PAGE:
Few Serious Infections in Babies Exposed to Non-TNF-inhibitor Biologics or Tofacitinib

By Megan Brooks

November 19, 2019

NEW YORK (Reuters Health) - Children born to mothers with chronic inflammatory diseases who took non-tumor-necrosis-factor inhibitor (TNFi) biologics or tofacitinib while pregnant appear to be at low risk of developing serious infections, a new analysis suggests.

"Our findings help to address the important knowledge gap in biologic and small-molecule drug safety in pregnancy and our data are reassuring as we detected very few serious infections in exposed offspring," Dr. Evelyne Vinet of McGill University in Montreal, Canada, told Reuters Health by email. "In addition, the risk of serious infection was similar to the risk observed in TNFi exposed offspring as well as in unexposed offspring."

Dr. Vinet reported the results November 9 in Atlanta during the American College of Rheumatology annual meeting.

During pregnancy, circulating immunoglobulin G (IgG) antibodies from the mother cross the placenta. Some biologic agents also have the potential to cross the placenta, and may reach higher levels in the fetus than in the mother, raising concerns that exposed offspring could develop immunosuppression.

Yet, data in pregnant women and their offspring is lacking because pregnant women are excluded from clinical trials, Dr. Vinet and colleagues note in their meeting abstract.

In a large cohort study, they compared the risk of serious infections in children born to mothers with chronic inflammatory diseases who took non-TNFi biologics or tofacitinib during pregnancy with unexposed children and children exposed to TNFi biologics in utero.

Participants included 16,490 offspring of mothers with either rheumatoid arthritis (n=4,141), ankylosing spondylitis (381), psoriatic osteoarthritis or psoriatic arthritis (5,743) or inflammatory bowel disease (6,731) receiving non-TNFi biologics or tofacitinib while pregnant and 164,553 children born to unaffected matched mothers.

In terms of exposure, 105 children were exposed to tofacitinib or non-TNFi biologics, including four to tofacitinib, 33 to abatacept, four to rituximab, 12 to tocilizumab, 42 to ustekinumab and 10 to vedolizumab. In addition, 1,611 offspring were exposed to TNFi biologics during gestation.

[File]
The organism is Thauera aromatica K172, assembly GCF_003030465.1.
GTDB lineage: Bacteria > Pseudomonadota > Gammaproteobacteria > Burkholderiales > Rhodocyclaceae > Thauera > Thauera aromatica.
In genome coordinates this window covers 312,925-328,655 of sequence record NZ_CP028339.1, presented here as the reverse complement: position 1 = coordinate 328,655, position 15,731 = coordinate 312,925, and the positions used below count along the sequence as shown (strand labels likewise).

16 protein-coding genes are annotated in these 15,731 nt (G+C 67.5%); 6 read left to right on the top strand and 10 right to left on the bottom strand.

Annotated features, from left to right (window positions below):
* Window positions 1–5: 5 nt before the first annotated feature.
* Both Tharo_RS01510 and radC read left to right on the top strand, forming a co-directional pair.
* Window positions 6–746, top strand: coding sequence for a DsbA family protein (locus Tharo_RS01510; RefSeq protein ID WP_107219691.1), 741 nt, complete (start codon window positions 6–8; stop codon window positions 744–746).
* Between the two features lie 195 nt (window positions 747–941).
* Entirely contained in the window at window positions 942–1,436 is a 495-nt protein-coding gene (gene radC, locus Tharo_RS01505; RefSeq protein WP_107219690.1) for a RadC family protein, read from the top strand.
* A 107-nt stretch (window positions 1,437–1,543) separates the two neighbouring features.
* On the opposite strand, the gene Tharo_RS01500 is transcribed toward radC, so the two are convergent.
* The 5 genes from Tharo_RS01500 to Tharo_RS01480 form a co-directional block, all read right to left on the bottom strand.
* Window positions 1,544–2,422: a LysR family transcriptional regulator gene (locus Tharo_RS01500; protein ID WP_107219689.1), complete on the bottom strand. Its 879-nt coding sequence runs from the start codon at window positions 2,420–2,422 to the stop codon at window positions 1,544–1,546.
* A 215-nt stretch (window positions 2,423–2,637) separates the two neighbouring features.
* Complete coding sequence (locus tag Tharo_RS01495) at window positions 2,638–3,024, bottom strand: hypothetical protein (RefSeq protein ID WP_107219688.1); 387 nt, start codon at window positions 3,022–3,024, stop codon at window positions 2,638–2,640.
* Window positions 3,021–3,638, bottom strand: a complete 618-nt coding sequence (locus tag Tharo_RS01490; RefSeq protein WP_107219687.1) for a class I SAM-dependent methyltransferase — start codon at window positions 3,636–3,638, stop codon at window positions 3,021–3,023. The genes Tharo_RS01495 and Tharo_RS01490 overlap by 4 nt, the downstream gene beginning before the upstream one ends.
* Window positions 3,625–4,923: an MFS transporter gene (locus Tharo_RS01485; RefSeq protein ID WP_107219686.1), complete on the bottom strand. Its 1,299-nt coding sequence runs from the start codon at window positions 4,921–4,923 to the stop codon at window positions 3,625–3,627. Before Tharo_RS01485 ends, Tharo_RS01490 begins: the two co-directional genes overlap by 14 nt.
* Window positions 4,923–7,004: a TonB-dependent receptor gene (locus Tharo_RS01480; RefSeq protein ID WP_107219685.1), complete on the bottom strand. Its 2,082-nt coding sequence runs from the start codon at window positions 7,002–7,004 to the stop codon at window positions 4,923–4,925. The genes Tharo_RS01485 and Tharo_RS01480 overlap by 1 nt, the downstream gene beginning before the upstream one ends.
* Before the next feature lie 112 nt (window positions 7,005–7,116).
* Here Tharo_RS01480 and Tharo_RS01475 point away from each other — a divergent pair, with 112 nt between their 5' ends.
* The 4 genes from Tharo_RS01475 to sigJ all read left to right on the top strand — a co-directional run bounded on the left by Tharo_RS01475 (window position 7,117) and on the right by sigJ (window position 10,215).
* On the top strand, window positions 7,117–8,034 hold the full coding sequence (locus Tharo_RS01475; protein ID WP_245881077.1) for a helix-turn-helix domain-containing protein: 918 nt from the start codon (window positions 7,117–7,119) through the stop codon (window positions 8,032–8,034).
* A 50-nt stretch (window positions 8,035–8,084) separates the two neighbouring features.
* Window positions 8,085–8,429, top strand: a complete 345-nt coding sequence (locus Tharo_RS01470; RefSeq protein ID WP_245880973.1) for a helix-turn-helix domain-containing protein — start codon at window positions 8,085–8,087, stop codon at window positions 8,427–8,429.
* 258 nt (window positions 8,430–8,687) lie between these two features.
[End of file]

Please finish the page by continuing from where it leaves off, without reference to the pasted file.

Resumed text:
The researchers defined serious infections as one or more hospitalization with infection as a primary diagnosis within the first year of life.

They found only two cases of serious infections in children exposed to tofacitinib or non-TNFi biologics (1.9%) - one to tofacitinib and one to abatacept.

The percentage of serious infections among children born to mothers with inflammatory diseases with no exposure to TNFi was 2.1%, compared with a rate was 2.3% for those with TNFi exposure in utero. In addition, 1.6% of children born to unaffected mothers had a serious infection in the first year of life.

This study represents "the largest cohort of pregnant women with chronic inflammatory diseases ever assembled to address drug safety in pregnant women, who are regularly excluded from clinical trials. We provide the first data on infectious risk in offspring exposed to non-TNFi biologics and tofacitinib," Dr. Vinet said in a conference statement.

"More studies are needed to precisely determine the risk of serious infections associated with each individual non-TNFi biologic and small-molecule drug, as the number of exposed offspring for each specific agent was limited," she added in her email to Reuters Health.

SOURCE: http://bit.ly/2K8DMtp

American College of Rheumatology 2019.